Dave and the crew were expecting us. It was very dark and I tapped on the side of the tank, but Dave had seen us. The other crew quickly got out and we dived into the tank. A few minutes later we heard shouting and an explosion.
Afterwards we learned that the crew had strayed off course on their way back to the barn and had run into a New Zealand patrol, who mistook them for Germans and threw a hand grenade at them. Two of them were hit in the legs, but immediately identified themselves. The atmosphere was extremely tense, and they could have easily been killed. As it was, the two men were not seriously hurt and the New Zealanders escorted them back to the barn.
There was a road not far away, and in the dark we heard a
German vehicle come along it. It stopped and we could hear the men shouting. We guessed it was a self-propelled gun. It opened fire, but it was shooting over the top of us in the direction of the barn behind. It fired a dozen shells or so, there was more shouting and the vehicle left.
Busty, the driver, and Haley, the scatter-gunner, had very little room to move and were cramped in their seats. Lofty, the operator, myself and Dave had a little more freedom in the turret, and took it in turn to be on guard half out of the top of the tank. To hand, for instant use if necessary, were a Tommy-gun and hand grenades, and we were also wearing loaded revolvers. The two who weren’t on guard could push their heads out to see what was going on and keep the driver and scatter-gunner informed.
Next morning we saw that there really were bodies at the side of the tank, four German soldiers lying side by side and another a few feet away. We were only a yard or so from the wall of a barn, the tank parked parallel to it, and about ten yards away was an orchard. On the opposite side was a haystack.
Through the trees in the early morning mist we could see German soldiers moving about. The tank was facing away from the orchard. The driver and scatter-gunner could only see in front, but we in the turret could see all round.
It was Lofty’s turn on guard, and he whispered that four of the Germans were slowly and cautiously coming towards the tank, through the trees. They were carrying a bazooka, a portable anti-tank gun, very deadly, but only when used at close range. They were coming towards the rear of the tank, obviously hoping to get near enough without being detected.
We kept very still and quiet. Lofty had the Tommy-gun at the ready and let them come closer. Then he opened fire. One of them he killed, another was wounded, a third gave himself up and the other ran away. On the wireless we contacted the Maoris back at the barn, who had heard the gunfire, and with the gun trained on the two men, Lofty directed them to the Maoris who were coming to collect them.
It had been very cold and cramped all night in the tank, but we got the stove going and made some tea and opened some tins of stew to warm us up. ‘Jerry in house only 100 to 150 yards away and we have to be alert all the time – rather nerve-racking. Bitterly cold and raining. Listening to Jerries talking.’
There were no further incidents that day, but when it came dark we heard the SP gun come up the road again, fire several more shells, then drive away.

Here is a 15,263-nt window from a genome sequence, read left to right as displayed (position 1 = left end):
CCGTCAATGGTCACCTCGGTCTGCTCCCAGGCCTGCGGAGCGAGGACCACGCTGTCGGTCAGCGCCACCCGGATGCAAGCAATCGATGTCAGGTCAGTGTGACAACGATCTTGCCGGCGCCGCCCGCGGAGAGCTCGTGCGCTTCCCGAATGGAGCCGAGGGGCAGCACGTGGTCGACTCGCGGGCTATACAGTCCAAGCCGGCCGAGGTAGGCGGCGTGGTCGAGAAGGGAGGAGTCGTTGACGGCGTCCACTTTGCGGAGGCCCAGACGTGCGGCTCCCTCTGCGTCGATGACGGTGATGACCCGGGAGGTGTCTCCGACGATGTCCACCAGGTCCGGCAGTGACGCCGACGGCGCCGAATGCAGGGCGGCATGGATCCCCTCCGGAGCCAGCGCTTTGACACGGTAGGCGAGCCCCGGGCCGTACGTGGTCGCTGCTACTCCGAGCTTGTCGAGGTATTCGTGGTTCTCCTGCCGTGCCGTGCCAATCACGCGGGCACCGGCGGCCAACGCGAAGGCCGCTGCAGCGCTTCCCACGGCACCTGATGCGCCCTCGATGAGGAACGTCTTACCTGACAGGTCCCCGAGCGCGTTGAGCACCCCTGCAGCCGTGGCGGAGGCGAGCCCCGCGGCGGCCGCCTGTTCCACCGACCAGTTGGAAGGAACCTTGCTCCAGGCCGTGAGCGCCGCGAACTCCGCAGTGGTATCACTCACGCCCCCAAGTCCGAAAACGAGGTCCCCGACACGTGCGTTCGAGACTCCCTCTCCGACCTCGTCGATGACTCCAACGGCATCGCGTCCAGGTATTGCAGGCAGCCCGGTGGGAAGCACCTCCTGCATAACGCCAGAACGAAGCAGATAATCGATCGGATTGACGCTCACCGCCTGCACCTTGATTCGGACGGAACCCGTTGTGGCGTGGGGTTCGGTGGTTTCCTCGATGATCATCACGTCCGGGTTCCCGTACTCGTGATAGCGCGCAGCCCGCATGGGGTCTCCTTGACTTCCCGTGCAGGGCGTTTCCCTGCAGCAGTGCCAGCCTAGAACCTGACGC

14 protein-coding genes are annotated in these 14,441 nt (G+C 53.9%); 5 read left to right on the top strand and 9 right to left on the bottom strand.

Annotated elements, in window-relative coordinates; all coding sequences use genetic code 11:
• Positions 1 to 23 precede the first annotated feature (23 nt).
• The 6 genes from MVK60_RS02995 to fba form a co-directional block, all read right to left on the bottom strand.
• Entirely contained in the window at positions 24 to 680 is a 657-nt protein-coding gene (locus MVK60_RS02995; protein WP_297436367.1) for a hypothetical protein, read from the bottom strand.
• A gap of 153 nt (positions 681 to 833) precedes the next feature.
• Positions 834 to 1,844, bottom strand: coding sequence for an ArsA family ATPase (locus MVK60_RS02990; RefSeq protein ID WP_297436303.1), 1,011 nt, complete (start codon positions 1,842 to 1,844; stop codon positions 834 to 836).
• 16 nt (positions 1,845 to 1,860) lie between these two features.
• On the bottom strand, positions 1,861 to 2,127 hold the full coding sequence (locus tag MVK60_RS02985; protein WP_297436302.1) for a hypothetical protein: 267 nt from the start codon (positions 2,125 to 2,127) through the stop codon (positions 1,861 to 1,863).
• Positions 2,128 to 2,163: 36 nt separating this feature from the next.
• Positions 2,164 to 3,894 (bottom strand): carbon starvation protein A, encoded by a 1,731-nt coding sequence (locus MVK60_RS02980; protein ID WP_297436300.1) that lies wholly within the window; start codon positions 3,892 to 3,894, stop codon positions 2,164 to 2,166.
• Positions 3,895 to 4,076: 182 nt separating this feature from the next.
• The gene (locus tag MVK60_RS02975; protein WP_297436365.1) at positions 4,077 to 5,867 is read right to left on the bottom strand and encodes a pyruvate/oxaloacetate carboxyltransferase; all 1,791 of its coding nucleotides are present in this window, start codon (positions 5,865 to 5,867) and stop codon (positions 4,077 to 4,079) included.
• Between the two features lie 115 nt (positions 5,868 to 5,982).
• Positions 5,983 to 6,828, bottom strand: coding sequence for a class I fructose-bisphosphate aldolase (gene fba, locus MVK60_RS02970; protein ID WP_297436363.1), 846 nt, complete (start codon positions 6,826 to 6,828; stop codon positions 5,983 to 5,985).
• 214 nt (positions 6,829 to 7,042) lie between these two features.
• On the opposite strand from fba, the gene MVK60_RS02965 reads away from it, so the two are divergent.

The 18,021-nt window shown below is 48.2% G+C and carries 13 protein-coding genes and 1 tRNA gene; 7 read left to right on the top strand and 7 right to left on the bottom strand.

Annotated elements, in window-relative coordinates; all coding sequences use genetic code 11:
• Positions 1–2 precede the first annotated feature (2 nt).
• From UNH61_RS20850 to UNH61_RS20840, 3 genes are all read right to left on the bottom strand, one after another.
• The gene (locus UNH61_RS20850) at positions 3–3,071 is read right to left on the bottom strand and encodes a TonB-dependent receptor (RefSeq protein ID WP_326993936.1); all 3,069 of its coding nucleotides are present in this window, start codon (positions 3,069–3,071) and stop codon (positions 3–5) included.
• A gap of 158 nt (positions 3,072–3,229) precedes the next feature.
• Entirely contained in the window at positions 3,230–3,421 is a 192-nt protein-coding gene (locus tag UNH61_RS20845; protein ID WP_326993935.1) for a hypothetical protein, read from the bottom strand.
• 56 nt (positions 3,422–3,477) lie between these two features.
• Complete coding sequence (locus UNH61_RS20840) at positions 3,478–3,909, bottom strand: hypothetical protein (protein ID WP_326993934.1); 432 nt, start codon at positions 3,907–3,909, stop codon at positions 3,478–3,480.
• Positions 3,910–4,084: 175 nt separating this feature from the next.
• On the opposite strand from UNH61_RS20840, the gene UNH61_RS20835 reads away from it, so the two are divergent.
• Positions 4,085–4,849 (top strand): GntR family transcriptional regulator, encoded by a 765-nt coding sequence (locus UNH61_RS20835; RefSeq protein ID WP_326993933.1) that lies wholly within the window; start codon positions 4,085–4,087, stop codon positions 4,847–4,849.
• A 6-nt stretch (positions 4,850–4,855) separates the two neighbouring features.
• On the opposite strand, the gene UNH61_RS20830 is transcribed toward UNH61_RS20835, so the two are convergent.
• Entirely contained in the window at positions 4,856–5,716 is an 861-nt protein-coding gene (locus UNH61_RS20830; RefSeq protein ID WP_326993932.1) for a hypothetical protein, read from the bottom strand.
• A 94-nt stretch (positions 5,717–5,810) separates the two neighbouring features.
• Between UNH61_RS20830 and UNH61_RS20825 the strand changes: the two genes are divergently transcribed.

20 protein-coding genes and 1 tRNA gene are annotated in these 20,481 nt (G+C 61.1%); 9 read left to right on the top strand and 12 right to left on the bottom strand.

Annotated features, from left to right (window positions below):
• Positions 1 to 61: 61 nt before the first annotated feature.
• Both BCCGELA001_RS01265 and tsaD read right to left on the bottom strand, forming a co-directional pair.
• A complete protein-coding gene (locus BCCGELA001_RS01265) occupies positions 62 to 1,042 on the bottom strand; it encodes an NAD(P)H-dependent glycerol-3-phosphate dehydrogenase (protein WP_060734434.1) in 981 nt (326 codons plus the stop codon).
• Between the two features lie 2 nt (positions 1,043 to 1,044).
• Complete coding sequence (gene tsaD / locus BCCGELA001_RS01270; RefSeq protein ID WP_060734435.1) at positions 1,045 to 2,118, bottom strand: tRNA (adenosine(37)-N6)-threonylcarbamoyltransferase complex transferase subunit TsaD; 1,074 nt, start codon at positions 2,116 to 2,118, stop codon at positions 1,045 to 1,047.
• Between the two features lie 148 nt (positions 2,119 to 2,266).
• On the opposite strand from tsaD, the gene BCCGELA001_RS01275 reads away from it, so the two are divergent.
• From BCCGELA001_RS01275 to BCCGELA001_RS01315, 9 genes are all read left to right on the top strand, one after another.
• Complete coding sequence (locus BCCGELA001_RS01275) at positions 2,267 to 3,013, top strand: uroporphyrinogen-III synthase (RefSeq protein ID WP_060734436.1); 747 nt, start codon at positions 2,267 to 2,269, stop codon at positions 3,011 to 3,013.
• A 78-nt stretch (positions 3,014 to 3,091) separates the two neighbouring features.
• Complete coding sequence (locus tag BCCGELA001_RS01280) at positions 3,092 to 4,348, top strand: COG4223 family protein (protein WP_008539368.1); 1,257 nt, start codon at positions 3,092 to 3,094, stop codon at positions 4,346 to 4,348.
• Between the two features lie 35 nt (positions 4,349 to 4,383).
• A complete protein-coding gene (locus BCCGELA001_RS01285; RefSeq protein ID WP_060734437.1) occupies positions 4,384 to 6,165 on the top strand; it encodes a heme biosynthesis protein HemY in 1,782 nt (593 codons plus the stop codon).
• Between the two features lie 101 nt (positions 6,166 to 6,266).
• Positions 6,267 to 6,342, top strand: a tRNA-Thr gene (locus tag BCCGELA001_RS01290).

My turn on guard came around as dawn broke, but things were quiet. Dave took over and after a while whispered to us to look outside. A revolting sight met our eyes. A pig had come up and was eating one of the dead Germans, pulling at his leg. We watched it for a few minutes then could stand it no longer. Dave killed it with a single shot from the Tommy-gun. It sank to its knees on top of the dead soldier.
During the day the area was shelled heavily and the house adjoin?ing our barn was hit numerous times, turning it into a pile of rubble. ‘Things were hot, but about 7.30 p.m. they got even hotter because the haystack was hit. It caught fire and we had to evacuate quick.’
The blazing haystack was too close for comfort. We jumped out of the tank and ran down the fields and to our surprise were joined by some Italian civilians who had been hiding under the haystack. We made it back to our original farm and luckily no one was hurt.
This farm was now full of New Zealanders, many of them Maoris. We got on well together, and they were really good fighters.
That night they planned an attack to try to clear the area of Germans and advance. They left the barn, and we had little rest as they brought back some of the wounded and we helped with them. One young Maori died there as he lay on the ground in the barn. We covered him with a blanket and next morning helped to bury him just outside, in a corner of the farmyard.
There was heavy shelling all day. We heard one land about thirty yards away and waited for the explosion, but it didn’t happen, so we went to look for it. It was a huge shell at least a foot in diameter and if it had exploded it would have blown us to Kingdom Come.
Meanwhile the Kiwi attack wasn’t as successful as they’d hoped, but they brought back about fifty prisoners and had moved the enemy further away.
15 December: ‘He shelled us heavily but we’re lucky he didn’t hit the house, troop going back, but some of us have to stop and try to get that tank out tomorrow.’
16 December: ‘Sid, Dave, myself and a couple of men stayed behind last night and rest of troop left about 5.30 p.m. I lay on the straw with a couple of blankets and slept for fifteen hours! Wonderful! The Gurkhas attacked Faenza last night. New Zealanders advanced and now everything going well.’
It was quieter here now, and we went up to the tank. The haystack had burned out and the tank was undamaged. We drove it back to the barn, down the muddy track we?d recently walked, then back to the squadron a few miles away.